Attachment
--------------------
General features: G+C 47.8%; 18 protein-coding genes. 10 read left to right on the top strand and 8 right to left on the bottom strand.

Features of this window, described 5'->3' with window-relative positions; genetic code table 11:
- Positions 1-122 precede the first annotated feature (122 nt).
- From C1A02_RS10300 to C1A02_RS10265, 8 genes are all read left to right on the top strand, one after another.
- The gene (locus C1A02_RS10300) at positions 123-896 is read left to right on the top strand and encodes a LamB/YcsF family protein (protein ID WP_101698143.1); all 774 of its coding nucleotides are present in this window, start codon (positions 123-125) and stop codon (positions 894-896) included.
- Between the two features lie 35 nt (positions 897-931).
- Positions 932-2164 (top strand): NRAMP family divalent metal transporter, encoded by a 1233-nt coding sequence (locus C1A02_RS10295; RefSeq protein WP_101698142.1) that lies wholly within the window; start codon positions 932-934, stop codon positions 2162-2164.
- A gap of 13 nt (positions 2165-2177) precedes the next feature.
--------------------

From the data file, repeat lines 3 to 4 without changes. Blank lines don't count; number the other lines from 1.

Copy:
- Positions 1-122 precede the first annotated feature (122 nt).
- From C1A02_RS10300 to C1A02_RS10265, 8 genes are all read left to right on the top strand, one after another.